Does Dove Test on Animals? Here’s What Consumers Should Know

Dove Animal Testing
Lizzy Rosenberg - Author

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Lab Testing

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Is Dove cruelty-free? Many drugstore cosmetics brands are finally making the shift towards cruelty-free.

Though many major brands still test on animals, Unilever — Dove’s parent company — has announced none of its lines will be tested on animals.

Cruelty Free Kitty, which tracks which brands are cruelty-free, announced its new animal-friendly label on Jan. 4, in a post that declared products in China no longer have to be tested on animals, thanks to a previous law mandating it. Dove joins a slew of other newly verified cruelty-free companies, such as: Herbal Essences, Wet n Wild, and Suave.

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What does animal testing entail?

Animal testing is a gruesome and cruelty-ridden practice. It should not be overlooked by brands looking to be more eco-friendly.

Animals tested for cosmetics generally undergo painful and invasive procedures, including having chemicals dropped into their eyes, being forced to eat ingredients, and having certain ingredients rubbed into their skin for months on end. Most test subjects, which usually include guinea pigs, mice, rats, rabbits, and sometimes dogs are killed at the end of testing.

These tests don’t even generate the most accurate responses to the products in relation to humans. It’s also very expensive, it’s time consuming, and it requires a wide range of materials, food, water, cages, and space.

It really isn’t the best or only option for that matter, so why do we still do it? Unilever no longer sells its products in places that still mandate animal testing, and that list of places is fortunately growing.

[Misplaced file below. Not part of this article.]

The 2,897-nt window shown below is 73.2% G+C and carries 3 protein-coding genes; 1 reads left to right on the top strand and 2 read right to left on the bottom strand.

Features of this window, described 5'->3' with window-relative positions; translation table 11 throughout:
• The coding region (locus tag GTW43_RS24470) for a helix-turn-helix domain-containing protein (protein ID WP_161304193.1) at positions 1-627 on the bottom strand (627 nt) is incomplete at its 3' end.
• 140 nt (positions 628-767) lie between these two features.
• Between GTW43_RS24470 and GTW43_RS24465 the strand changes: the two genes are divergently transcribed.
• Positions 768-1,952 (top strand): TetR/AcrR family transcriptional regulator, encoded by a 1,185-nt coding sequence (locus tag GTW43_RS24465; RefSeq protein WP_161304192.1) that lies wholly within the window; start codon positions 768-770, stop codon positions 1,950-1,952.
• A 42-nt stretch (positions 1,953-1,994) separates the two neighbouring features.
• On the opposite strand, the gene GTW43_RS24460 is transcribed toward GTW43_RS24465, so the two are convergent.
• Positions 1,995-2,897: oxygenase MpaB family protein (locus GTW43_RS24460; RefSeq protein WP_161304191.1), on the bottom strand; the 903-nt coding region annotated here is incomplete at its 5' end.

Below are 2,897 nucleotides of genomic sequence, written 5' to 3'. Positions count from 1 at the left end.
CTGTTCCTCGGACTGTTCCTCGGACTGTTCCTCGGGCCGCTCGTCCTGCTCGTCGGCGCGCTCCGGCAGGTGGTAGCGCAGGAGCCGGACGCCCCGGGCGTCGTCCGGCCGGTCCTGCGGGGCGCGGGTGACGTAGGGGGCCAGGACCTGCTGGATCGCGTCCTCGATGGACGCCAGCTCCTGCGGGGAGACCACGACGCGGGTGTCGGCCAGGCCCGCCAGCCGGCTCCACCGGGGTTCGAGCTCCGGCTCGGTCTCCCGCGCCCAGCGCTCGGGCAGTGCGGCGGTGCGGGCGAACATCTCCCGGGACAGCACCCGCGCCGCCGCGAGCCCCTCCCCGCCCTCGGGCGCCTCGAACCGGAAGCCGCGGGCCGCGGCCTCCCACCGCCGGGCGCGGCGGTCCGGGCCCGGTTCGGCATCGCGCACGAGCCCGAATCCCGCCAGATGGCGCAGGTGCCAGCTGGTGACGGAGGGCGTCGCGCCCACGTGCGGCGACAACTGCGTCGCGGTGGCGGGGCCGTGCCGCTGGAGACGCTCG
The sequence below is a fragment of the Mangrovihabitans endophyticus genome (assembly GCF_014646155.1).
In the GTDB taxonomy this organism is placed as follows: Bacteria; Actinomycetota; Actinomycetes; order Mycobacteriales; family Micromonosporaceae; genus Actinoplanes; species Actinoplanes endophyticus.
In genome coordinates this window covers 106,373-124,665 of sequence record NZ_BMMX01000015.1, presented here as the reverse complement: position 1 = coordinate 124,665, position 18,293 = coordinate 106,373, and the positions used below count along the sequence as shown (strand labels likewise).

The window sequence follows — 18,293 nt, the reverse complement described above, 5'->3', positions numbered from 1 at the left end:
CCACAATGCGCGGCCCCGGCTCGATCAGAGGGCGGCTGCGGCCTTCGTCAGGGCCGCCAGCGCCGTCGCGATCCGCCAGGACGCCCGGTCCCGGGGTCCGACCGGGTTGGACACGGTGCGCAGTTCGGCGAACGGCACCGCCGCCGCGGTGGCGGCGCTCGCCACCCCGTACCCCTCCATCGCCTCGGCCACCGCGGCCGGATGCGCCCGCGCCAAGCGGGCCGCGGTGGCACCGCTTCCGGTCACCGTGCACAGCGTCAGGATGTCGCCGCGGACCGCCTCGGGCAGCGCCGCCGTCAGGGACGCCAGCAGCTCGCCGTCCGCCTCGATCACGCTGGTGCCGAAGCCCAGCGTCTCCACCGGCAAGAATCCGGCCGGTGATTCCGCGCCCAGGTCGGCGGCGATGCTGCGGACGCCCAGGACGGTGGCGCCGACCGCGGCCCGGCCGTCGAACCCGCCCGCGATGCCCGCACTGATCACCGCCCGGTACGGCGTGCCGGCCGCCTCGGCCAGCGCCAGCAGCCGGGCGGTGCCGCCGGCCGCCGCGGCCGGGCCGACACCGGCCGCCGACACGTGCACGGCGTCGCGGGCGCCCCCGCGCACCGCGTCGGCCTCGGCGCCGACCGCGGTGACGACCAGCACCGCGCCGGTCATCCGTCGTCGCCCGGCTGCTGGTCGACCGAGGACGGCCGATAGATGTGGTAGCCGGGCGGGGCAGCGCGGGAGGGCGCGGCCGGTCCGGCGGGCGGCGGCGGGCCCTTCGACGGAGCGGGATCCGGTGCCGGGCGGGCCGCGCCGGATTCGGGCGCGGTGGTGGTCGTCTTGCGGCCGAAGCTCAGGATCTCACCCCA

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Animal Testing

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Luckily, cruelty-free cosmetics testing is cheaper and more efficient.

If a product is truly cruelty-free, it means it is not tested on animals in any way, shape, or form — period. It may include more extensive research, raw material safety testing, or human models (who obviously sign up voluntarily, in comparison to animal test subjects, which cannot speak for themselves).

Labs also often use cell cultures, which involve growing human or animal cells in a laboratory. Humans can also donate their tissue during a surgery or biopsy.

Computer models are can also replicate human responses, by mapping out major organs. They conduct virtual experiments based on already-existing information, which is a much kinder and more painless way of doing things.

Though companies like Dove can obviously continue to improve (getting vegan-certified would be a good start), we’re glad more drugstore brands are making the much needed transition.

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